Recently I started a new job. On my first day, I walked into the office and found a desk covered in stacks of paper and an inches-thick inbox. Some stacks had sticky notes. Some stacks contained folders. Others contained loose papers. I felt overwhelmed.
I appreciated that these stacks of paper were things that I needed to do immediately – urgent tasks were not hidden away or filed. But they made me feel stressed when I came into work. In those first few days, my main goal was to clear the desk.
It took me a few weeks to work through those stacks and organize the office to where I knew where things went. I set up a desk calendar where I could write daily reminders. I got caught up in filing, and then vowed not to let the filing pile up again. I try to set aside 10 minutes to file papers every day.
I’ve read a lot of organizing advice, and it all boils down to these 3 tips that really work:
Handle each item only once – follow up, file it, or discard it. I’ve come across this advice many times, and it works for cleaning your home, your office, and your email. In practice, it’s really difficult to do, because not everything can be done right away, and we need to prioritize tasks. But I do file things in “pending” folders so that I can get to them later.
Write daily lists. Take 5 minutes at the start of the day to write down the things you need to accomplish. If you’re in the middle of a big project, you may want to take 5 minutes at the end of the day to write your task list for tomorrow.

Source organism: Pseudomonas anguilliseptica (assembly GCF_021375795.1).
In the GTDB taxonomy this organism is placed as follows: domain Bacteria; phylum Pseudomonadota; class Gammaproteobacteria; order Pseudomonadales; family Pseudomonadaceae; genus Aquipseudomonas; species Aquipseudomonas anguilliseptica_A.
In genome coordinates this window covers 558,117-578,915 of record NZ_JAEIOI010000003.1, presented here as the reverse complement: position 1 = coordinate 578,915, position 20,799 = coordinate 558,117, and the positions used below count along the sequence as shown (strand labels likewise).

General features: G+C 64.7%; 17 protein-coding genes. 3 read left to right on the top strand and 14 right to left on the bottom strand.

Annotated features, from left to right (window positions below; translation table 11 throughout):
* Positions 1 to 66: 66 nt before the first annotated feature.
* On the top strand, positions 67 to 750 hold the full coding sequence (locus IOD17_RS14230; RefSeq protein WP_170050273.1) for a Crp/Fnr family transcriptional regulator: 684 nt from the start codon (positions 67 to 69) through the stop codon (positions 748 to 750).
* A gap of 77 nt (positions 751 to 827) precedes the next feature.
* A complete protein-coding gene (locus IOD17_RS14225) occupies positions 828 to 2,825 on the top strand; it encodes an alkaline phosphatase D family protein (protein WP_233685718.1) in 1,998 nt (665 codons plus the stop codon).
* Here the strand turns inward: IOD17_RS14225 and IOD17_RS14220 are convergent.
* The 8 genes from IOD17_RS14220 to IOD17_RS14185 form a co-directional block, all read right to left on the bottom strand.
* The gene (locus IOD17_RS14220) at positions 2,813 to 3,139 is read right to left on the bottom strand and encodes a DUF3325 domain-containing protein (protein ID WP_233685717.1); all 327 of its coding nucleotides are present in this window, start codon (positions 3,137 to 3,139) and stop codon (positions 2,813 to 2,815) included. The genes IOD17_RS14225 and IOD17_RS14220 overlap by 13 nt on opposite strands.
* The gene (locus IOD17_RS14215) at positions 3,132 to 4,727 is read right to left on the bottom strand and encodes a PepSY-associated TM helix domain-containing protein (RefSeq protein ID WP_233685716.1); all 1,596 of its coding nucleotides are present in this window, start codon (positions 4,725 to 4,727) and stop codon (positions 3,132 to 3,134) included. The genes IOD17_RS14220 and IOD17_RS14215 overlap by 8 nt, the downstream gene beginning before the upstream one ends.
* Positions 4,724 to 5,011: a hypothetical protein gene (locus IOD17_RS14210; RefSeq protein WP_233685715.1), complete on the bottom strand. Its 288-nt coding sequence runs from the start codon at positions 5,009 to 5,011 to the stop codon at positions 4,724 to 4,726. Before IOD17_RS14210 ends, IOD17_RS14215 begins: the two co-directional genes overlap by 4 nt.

This is easy for me to follow, because I’m a list-maker – I make lists for practically everything, from tasks to appointments to shopping to books I want to read. I’m addicted to the sense of accomplishment I feel when I cross something off the list.
Surround yourself with things that make you happy. I added a small ceramics piece that I use as a candy dish. I added a photo of my family to remind myself of why I work.
Once I organized my desk, I decided that I needed to organize my home office desk too. It was cluttered with binders, folders, office supplies, and other miscellany. I set out to clear off my desk and organize. I even cleared off a space so that my son can sit at my desk and do his homework.
Now I feel more relaxed. I can focus on my work, instead of being overwhelmed by work. An organized desk has helped me feel more in control of my life.
What does your desk look like? Is it a struggle to keep it organized?